On October 12, 1435, Agnes Bernauer, the mistress and perhaps also the first wife of Albert, later Albert III, Duke of Bavaria, was condemned for witchcraft and drowned in the Danube. Her life and death have been depicted in numerous literary works, the most well known being Friedrich Hebbel‘s tragedy of the same name.
Agnes Bernauer, often called “the Bernauerin”, was probably born around 1410. Nothing is known of her childhood and youth. She is traditionally considered to have been the daughter of the Augsburg barber surgeon Kaspar Bernauer, whose existence has, however, not yet been proved. The beauty of the Agnes Bernauer was extensively praised, so that the chronicler Veit Arnpeck (1435/1440-1495) wrote still in 1493 admiringly: “It is said that she was so pretty when she drunk red wine, you could see how the wine went down her throat.” Since the son of the Bavarian duke Albert III participated in a tournament in Augsburg in February 1428. It is very likely that the Duke went to the bathing house of the Kaspar Bernauer referred to as “Hinterm Weberhaus“, after the knightly game, where he met Agnes, the lovely daughter of Kaspar Bernauer, a beautiful, delicate girl of about 17 or 18 years with gorgeous blond hair.
At the end of the Middle Ages, bath houses were the most popular public place, especially in wintertime. Here one could be washed, massaged or medicated by the pool attendant. Everyone was allowed – except the Jews – to enter for a small fee. Almost all of them walked around half naked in the warmth. The bathing maids, called “rubbers”, wore only a very generously cut white linen coat and finely knitted hairnets. Most of the time, prostitutes also mingled with these girls; the bath prostitution was a generally tolerated phenomenon, albeit one that was heavily condemned by the church.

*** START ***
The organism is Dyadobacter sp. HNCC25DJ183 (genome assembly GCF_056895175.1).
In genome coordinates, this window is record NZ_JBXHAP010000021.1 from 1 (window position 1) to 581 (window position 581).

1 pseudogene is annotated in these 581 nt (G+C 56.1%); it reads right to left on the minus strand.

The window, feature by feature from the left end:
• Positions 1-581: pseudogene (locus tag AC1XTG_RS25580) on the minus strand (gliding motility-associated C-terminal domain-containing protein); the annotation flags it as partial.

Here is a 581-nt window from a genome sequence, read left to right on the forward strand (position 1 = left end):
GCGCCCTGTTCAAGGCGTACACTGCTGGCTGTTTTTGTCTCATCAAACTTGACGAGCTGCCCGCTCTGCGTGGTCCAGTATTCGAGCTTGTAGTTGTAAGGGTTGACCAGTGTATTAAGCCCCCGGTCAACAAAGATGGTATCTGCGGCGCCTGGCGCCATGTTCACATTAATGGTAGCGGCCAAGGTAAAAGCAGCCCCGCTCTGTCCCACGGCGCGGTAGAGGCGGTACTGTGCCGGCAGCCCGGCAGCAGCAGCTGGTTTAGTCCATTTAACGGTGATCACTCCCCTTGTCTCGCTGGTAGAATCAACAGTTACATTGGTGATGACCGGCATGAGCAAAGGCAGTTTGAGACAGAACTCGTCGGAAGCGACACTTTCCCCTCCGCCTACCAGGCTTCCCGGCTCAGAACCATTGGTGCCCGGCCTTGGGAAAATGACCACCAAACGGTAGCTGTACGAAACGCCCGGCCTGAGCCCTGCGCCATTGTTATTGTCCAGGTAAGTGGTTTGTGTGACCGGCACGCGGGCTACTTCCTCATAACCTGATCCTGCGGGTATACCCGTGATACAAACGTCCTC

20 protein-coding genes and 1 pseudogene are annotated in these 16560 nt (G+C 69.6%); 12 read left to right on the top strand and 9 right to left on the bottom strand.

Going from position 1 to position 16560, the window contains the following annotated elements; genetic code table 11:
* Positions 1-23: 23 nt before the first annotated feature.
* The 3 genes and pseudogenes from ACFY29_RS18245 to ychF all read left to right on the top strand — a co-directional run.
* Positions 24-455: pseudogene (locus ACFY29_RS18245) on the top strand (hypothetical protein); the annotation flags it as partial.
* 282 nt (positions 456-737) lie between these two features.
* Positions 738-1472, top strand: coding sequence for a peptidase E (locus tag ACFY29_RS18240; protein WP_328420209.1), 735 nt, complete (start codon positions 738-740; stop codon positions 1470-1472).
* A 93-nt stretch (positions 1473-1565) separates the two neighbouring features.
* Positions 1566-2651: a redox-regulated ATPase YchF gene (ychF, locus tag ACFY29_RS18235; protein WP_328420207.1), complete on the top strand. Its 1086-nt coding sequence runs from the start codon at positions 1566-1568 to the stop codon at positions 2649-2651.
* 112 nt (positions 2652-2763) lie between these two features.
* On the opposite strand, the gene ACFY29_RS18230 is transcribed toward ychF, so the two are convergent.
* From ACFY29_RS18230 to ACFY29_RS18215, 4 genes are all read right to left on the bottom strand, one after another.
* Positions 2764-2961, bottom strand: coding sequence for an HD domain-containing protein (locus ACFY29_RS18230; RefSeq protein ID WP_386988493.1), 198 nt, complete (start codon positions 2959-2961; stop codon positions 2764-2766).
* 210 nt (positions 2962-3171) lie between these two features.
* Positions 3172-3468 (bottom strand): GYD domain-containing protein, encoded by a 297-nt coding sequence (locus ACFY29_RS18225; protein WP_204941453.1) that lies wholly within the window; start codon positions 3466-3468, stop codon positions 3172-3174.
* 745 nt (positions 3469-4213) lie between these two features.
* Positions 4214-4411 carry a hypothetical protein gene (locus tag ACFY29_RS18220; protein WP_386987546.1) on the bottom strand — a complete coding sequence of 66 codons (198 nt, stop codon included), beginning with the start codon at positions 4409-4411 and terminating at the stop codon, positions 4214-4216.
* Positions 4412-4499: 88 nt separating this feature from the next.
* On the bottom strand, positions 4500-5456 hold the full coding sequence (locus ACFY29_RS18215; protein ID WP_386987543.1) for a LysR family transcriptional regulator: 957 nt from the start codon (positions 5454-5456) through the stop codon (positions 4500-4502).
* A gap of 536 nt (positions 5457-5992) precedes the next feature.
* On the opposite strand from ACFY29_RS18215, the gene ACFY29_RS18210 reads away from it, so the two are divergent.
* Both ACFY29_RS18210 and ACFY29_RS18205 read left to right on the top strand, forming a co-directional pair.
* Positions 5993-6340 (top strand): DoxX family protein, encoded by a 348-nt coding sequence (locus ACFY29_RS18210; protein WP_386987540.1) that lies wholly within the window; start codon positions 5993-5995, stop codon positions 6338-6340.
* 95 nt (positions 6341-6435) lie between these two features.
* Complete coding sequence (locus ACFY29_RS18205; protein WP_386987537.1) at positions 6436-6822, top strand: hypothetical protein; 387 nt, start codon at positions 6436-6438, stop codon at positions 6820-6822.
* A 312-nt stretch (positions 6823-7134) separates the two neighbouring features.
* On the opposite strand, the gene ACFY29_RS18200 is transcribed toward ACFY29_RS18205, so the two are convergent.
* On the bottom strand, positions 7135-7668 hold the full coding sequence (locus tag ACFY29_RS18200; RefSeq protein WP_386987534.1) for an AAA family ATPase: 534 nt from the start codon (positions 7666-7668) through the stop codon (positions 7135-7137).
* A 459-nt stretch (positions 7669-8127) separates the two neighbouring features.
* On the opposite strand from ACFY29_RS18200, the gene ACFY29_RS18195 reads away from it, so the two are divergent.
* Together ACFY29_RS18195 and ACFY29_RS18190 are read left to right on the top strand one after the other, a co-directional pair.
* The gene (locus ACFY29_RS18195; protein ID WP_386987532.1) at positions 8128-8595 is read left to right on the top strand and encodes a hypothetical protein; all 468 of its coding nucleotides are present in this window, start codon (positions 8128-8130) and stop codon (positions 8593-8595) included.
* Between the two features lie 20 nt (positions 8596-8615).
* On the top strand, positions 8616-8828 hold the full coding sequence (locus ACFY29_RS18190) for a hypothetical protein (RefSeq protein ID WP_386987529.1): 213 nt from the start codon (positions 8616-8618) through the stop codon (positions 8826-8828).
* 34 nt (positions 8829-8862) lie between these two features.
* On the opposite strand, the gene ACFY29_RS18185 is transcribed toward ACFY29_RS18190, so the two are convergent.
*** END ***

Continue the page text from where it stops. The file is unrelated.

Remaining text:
The fact remains that Albrecht von Bayern, the only son of Duke Ernst, the ruling Wittelsbach duke of Bavaria, fell in love with the beautiful bathing daughter. The two became a couple, and in the same year Agnes gave birth to a daughter she called Sibylla. At least that’s what a persistent tradition claims. In a Munich tax roll dated 1428, a “pernawin” is listed as a member of his royal household, which is probably a reference to Agnes Bernauer.
Since 1375, Bavaria was divided into three ducal lines: Munich, Landshut and Ingolstadt. The reigning Duke Ernst von Bayern-München had great hopes that the whole of Bavaria would one day fall on his only son Albrecht, due to the lack of male descendants of his cousins. Therefore he urged him to marry in 1432.
In summer 1432 at the latest, Agnes Bernauer was an integral part of the Munich court. She took part in the capture of the robber baron Münnhauser, who had fled to the Old Court in Munich, and she annoyed the Palatine Countess Beatrix, Albert’s sister, because of her self-assured manner. It is possible that Agnes and Albert were already married at this point, but there is no concrete evidence of a marriage ceremony. Albrecht became increasingly rebellious, refused to obey the father several times and moved with the Bernauerin to Straubing castle. Since 1433 Albrecht ruled the Straubing region for his father Ernst and his uncle Wilhelm, who had come to Bavaria-Munich in 1425/29 due to inheritance. Now Albrecht installed the Bernauerin in Straubing as a duchess, while he ruled even in Straubing country as the ruler more and more independently – very much to the displeasure of his father – reigned.